The "Asian pivot" reinforces a more traditional role in that region, as the U.S. projects its maritime power and orchestrates regional economic and political collaboration with China’s neighbors who are rightly uneasy about being dominated in all spheres by the giant next door.
The U.S. and China nonetheless share some very specific common interests: China is becoming ever more dependent on Middle Eastern oil as the U.S. is becoming less so. Oil fuels the Chinese economic boom, including mass manufacturing of consumer goods for American markets that are cheaper than if produced in Europe and North America. Its economic boom in turn enables China to purchase American products such as construction and agricultural equipment and airplanes, as well as to invest in U.S. debt obligations. This trade web relies on freedom of the seas and maintenance of complex and far-flung maritime supply chains not easily foreseen even a decade ago. Despite its growing navy, China has to rely on the U.S. keeping the sea lanes open and the Gulf oil flowing.
Yet Obama’s Asian foreign policy is much more than a matter of commerce. China’s strategic and diplomatic relationship with North Korea surely acts as a counterbalance to a government that appears to be unpredictable and dangerous to South Korea, Japan and the rest of the region. An economically and politically stable and strong China is both a positive force for and a challenge to regional Asian stability.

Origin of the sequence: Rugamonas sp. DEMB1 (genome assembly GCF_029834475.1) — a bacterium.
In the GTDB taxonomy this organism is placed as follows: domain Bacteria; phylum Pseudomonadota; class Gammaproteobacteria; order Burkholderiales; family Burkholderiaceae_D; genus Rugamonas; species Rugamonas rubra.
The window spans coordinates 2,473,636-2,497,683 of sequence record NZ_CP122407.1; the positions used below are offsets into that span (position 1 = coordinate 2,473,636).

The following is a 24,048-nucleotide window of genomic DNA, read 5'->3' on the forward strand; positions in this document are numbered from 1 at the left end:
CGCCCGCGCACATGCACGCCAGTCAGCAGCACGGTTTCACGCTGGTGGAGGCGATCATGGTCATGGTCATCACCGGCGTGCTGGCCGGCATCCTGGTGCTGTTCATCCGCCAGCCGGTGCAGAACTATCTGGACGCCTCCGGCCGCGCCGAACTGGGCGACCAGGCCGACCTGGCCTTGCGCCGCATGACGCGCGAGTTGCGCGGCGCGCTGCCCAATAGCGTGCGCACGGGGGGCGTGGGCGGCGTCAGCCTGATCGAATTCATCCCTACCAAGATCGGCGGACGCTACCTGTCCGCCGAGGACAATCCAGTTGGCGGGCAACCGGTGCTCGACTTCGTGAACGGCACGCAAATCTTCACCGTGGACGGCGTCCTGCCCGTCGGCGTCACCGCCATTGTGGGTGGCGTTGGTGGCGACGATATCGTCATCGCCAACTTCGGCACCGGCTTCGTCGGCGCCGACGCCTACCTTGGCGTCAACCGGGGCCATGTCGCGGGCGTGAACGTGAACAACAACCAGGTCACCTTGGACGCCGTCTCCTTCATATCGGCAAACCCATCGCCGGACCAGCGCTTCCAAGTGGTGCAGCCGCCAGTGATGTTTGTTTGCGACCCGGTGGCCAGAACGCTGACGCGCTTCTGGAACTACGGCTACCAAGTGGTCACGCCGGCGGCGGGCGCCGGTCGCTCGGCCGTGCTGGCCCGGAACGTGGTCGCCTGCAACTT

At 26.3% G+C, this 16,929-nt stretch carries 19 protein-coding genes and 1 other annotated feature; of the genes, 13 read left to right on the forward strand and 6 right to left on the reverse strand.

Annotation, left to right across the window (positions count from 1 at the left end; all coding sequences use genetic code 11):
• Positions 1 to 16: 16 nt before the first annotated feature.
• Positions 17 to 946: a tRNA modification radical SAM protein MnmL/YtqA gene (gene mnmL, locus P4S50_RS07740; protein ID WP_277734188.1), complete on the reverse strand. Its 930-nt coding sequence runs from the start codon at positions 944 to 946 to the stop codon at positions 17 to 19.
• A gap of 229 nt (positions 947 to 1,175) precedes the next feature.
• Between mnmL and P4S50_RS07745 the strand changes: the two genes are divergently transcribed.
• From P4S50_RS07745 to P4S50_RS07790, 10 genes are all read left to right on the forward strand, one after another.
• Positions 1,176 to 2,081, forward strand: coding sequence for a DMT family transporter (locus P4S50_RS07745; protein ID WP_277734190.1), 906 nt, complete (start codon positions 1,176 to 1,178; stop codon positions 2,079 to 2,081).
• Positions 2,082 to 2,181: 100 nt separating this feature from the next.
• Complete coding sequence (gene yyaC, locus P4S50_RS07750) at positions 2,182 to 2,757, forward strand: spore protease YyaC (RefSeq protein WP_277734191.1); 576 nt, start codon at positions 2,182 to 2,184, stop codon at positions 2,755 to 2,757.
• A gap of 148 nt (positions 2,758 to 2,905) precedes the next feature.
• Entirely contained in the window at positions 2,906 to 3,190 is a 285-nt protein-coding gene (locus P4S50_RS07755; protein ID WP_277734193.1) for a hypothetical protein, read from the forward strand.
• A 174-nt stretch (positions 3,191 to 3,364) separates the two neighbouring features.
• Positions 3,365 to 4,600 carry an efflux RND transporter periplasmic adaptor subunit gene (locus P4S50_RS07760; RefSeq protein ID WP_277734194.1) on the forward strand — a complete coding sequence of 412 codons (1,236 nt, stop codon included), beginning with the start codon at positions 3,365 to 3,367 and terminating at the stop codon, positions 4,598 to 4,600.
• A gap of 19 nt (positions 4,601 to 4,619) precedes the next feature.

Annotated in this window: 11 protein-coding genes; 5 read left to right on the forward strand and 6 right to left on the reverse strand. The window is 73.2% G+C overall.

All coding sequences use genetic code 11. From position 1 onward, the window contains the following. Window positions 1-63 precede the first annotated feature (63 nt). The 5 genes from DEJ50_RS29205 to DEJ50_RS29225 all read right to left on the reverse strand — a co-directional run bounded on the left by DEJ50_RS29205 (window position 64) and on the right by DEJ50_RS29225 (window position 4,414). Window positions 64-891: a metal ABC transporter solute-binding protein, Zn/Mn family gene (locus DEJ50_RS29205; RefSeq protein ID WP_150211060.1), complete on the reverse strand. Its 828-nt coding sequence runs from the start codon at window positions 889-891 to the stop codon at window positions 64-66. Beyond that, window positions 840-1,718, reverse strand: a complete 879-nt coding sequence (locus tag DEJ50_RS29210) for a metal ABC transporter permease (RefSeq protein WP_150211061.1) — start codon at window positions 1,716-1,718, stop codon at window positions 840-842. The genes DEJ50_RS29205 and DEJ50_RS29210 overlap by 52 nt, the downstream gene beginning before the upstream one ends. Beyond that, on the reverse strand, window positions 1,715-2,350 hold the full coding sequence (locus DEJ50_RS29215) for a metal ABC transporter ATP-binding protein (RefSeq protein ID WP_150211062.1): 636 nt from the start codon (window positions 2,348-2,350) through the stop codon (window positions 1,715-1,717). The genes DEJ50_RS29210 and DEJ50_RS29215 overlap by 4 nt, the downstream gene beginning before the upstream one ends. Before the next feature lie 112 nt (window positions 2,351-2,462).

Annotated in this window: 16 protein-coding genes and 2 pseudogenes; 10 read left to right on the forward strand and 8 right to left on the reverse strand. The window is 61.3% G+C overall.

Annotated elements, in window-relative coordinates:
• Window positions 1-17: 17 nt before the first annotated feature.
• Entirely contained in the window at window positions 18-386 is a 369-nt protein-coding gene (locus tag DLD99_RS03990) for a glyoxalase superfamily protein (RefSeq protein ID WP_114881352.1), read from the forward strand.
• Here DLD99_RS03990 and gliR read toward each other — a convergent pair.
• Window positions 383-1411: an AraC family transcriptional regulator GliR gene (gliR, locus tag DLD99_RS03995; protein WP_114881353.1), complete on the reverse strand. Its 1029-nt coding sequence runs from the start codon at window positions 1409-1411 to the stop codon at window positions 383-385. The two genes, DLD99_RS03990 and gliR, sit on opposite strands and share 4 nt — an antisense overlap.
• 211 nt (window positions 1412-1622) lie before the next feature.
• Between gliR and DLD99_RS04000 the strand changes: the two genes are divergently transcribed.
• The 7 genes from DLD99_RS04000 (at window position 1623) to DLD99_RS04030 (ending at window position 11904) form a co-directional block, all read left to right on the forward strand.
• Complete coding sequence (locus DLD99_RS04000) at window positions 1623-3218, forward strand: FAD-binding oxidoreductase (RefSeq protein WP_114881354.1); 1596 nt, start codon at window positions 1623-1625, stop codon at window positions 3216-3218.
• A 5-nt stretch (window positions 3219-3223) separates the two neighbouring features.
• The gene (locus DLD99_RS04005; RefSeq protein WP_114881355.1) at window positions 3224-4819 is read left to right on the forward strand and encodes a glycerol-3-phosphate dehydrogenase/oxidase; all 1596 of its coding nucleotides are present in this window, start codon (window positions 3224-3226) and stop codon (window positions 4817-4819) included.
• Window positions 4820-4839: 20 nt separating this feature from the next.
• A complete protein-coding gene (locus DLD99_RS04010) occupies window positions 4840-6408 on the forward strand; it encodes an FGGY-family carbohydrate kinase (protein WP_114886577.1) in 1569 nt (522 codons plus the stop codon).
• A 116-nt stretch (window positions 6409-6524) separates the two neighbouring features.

The principles of Obama’s realism are clear: security for the U.S., its allies, friends and partners; economic development and increasing prosperity flowing from a relatively free international economic order sustained by freedom of the seas; continued American military superiority through overwhelming technological advantages; shared responsibilities with other powers for regional stability, and continued promotion of shared values such as freedom and democratic pluralism -- through soft power, not militarily imposed regime change.
How these principles will be applied to a given situation will depend on the facts of that situation, which is what incremental, pragmatic realism is all about.